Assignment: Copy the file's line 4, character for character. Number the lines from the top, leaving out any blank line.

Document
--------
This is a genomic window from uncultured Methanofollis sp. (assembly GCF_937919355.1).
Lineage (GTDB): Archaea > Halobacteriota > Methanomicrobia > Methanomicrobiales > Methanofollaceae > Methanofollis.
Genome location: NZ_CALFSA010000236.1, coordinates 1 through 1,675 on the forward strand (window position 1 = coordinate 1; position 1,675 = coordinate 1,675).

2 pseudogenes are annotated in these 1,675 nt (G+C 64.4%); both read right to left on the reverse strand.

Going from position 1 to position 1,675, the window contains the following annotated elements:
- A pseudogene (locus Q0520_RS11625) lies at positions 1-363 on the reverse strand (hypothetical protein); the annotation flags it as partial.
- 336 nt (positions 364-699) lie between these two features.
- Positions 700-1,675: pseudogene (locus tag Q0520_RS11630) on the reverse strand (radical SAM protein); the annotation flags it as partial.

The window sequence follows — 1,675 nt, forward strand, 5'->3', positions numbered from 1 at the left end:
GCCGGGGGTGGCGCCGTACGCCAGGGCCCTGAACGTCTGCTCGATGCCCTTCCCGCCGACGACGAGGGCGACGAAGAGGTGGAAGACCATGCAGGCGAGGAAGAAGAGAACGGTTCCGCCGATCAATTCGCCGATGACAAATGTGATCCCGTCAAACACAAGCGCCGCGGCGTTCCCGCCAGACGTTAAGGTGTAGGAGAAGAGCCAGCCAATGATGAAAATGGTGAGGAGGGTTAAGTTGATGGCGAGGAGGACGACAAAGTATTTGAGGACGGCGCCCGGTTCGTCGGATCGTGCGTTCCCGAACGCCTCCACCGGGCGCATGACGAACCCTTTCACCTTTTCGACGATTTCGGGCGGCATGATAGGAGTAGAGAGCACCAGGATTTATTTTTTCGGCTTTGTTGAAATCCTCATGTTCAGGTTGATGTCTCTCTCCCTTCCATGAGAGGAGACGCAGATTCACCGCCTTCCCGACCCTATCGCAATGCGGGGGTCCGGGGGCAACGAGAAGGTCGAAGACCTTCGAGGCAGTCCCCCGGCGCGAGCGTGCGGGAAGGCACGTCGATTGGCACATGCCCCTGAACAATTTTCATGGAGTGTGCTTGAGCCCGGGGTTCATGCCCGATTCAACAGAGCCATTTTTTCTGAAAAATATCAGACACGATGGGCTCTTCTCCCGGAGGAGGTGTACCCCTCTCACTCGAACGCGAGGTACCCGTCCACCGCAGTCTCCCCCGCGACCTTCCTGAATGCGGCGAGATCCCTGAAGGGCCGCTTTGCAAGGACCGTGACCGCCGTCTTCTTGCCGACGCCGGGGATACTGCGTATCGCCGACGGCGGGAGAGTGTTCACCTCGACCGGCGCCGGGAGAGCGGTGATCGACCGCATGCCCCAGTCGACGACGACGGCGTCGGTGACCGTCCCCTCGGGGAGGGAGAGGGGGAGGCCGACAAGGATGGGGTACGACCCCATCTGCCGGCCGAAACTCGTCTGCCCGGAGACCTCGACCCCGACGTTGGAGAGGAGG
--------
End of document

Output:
2 pseudogenes are annotated in these 1,675 nt (G+C 64.4%); both read right to left on the reverse strand.